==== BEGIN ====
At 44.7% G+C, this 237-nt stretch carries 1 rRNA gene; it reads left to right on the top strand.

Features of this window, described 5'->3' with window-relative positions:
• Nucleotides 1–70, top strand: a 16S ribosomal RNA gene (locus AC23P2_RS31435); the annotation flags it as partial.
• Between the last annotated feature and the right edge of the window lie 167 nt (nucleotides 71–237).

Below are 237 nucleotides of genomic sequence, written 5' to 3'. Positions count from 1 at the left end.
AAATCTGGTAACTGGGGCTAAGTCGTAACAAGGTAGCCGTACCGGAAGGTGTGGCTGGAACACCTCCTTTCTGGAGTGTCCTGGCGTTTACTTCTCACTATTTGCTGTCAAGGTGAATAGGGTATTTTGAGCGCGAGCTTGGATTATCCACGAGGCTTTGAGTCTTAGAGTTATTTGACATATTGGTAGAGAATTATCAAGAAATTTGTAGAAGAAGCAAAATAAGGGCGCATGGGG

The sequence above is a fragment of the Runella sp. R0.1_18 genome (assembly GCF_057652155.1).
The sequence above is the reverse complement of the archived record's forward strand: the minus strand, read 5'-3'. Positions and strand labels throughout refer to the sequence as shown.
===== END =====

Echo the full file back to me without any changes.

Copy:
At 44.7% G+C, this 237-nt stretch carries 1 rRNA gene; it reads left to right on the top strand.

Features of this window, described 5'->3' with window-relative positions:
• Nucleotides 1–70, top strand: a 16S ribosomal RNA gene (locus AC23P2_RS31435); the annotation flags it as partial.
• Between the last annotated feature and the right edge of the window lie 167 nt (nucleotides 71–237).

Below are 237 nucleotides of genomic sequence, written 5' to 3'. Positions count from 1 at the left end.
AAATCTGGTAACTGGGGCTAAGTCGTAACAAGGTAGCCGTACCGGAAGGTGTGGCTGGAACACCTCCTTTCTGGAGTGTCCTGGCGTTTACTTCTCACTATTTGCTGTCAAGGTGAATAGGGTATTTTGAGCGCGAGCTTGGATTATCCACGAGGCTTTGAGTCTTAGAGTTATTTGACATATTGGTAGAGAATTATCAAGAAATTTGTAGAAGAAGCAAAATAAGGGCGCATGGGG

The sequence above is a fragment of the Runella sp. R0.1_18 genome (assembly GCF_057652155.1).
The sequence above is the reverse complement of the archived record's forward strand: the minus strand, read 5'-3'. Positions and strand labels throughout refer to the sequence as shown.